George H. Broadhurst, the Anglo-American manager and playwright (1866-1952), built his eponymous theatre in association with the Shubert brothers. Broadhurst had previously managed theatres in Milwaukee, Baltimore, and San Francisco (and written many popular plays). The playhouse has remained one of the Shubert Organization’s most consistently booked theatres.
The Broadhurst's innaugural production was George Bernard Shaw’s Misalliance on September 27, 1917. Eva Le Gallienne’s long association with the theatre began later that year with a revival of Lord and Lady Algy (1917). George Broadhurst’s first play in his namesake theatre was He Didn’t Want to Do It (1918). His adaptation of Tarzan of the Apes premiered a few years later in 1921.
Other productions of the 1920s and 1930s include the Jeanne Eagels vehicle, The Wonderful Thing (1920), George S. Kaufman and Marc Connelly’s successful comedy Beggar on Horseback (1924), the scandalizing The Green Hat (1925) starring Leslie Howard and Katharine Cornell, George Abbott’s Broadway (1926), the musical Hold Everything (1928) featuring Bert Lahr, and Helen Hayes in Victoria Regina (1935). The Group Theatre, innovators of American acting technique, premiered Men in White in 1933, directed by Lee Strasberg and starring Luther Adler, Sanford Meisner, Morris Carnovsky, Elia Kazan, and Clifford Odets. Humphrey Bogart and Leslie Howard appeared in The Petrified Forest (1935), and Bogart’s role in the subsequent film version launched his movie career. Two musicals closed out the decade: Mike Todd’s swing version of The Hot Mikado (1939) with the legendary Bill “Bojangles” Robinson and the hit revue Streets of Paris (1939).
Among the notable hits of the 1940s and 50s were Agatha Christie’s Ten Little Indians (1944), Anita Loos’s Happy Birthday (1946) with Helen Hayes, a revival of Rodgers and Hart’s Pal Joey (1952), The World of Suzie Wong (1958) starring France Nuyen and William Shatner, Auntie Mame (1956) featuring Rosalind Russell, and the Pulitzer Prize-winning Fiorello! (1959).
In the 1960s and 70s, the Broadhurst welcomed many legends. Elaine Stritch appeared in Noel Coward’s Sail Away (1961), Kander and Ebb’s Cabaret premiered in 1966 (followed by their Kiss of the Spider Woman in 1993 starring Chita Rivera), and in 1969 Woody Allen starred in his Play It Again, Sam alongside Diane Keaton and Tony Roberts. Neil Simon’s reign at the Broadhurst began in 1972 with The Sunshine Boys, which was followed by Broadway Bound (1986) and Rumors (1988). Other prominent shows were 110 In the Shade (1963), George Furth’s Twigs (1971) with Sada Thompson, A Matter of Gravity (1976) starring Katharine Hepburn, Peter Shaffer’s Amadeus (1980) featuring Ian McKellan, Tim Curry and Jane Seymour, and The Tap Dance Kid (1983). Two Bob Fosse dance revues graced the stage of the Broadhurst: Dancin’ (1979) and Fosse (1999).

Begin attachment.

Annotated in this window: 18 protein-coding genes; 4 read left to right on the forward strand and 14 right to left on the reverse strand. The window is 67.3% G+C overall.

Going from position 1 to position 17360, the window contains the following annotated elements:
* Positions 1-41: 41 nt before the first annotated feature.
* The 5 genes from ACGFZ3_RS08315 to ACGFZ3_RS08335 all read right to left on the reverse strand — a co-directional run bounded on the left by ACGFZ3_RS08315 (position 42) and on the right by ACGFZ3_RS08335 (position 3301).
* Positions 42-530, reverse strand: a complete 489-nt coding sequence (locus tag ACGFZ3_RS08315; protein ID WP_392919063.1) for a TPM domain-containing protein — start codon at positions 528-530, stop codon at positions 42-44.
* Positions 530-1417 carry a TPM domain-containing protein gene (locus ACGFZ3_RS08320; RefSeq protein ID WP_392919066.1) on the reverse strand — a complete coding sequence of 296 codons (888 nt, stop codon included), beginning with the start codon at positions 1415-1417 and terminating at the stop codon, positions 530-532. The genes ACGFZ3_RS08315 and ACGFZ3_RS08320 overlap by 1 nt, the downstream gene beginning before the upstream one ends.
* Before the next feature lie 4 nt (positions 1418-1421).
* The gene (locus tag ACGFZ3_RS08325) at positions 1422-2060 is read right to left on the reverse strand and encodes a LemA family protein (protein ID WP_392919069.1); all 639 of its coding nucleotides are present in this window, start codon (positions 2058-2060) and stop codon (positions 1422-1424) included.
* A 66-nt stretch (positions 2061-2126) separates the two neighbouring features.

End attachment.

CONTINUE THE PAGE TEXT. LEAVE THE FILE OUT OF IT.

The Broadhurst welcomed a revival of Stephen Sondheim and James Lapine’s Into the Woods (2002), Billy Crystal’s one-man show 700 Sundays (2004), the Tony Award winning best play The History Boys (2006), and revivals of Les Miserables (2006), Equus (2008) starring Daniel Radcliffe and Richard Griffiths, and Hamlet (2009) starring Jude Law. More recently, the theatre has been host to Al Pacino in The Merchant of Venice (2010), Hugh Jackman, Back on Broadway (2011) and a revival of A Streetcar Named Desire (2012).
Mirror images of each other, the Broadhurst and the neighboring Plymouth Theatre, which opened within two weeks of eachother, were the brainchild of architect Herbert J. Krapp, and were his first independent commissions. While the two playhouses are nearly identical on the outside, the Broadhurst's interior employs Doric columns, and Greek-style cornices and friezes. Its spare exterior is decorated with brickwork, enhanced by touches of stone and terra-cotta trim.
Details on the Broadhurst Theatre's Accessibility
Theatre is not completely wheelchair accessible. There are no steps into the theatre from the sidewalk. Please be advised that where there are steps either into or within the theatre, we are unable to provide assistance.
Accessibility by Seating Section
Orchestra Location: Seating is accessible to all parts of the Orchestra without steps. There are no steps to the designated wheelchair seating location.
Mezzanine Location: Located on the Second Level, up 1 flight of steps. Please Note: On the Mezzanine Level, there are approximately 2 steps down per row. Entrance to the Mezzanine is behind row L.
Handrails: Available at the end of every stepped seat row in the Mezzanine.
Located in lobby. Accessible at 54", with TTY utility outlet.
Wheelchair accessible (unisex) restroom is located on the main level.
Located in the Rear Orchestra. Accessible at 36".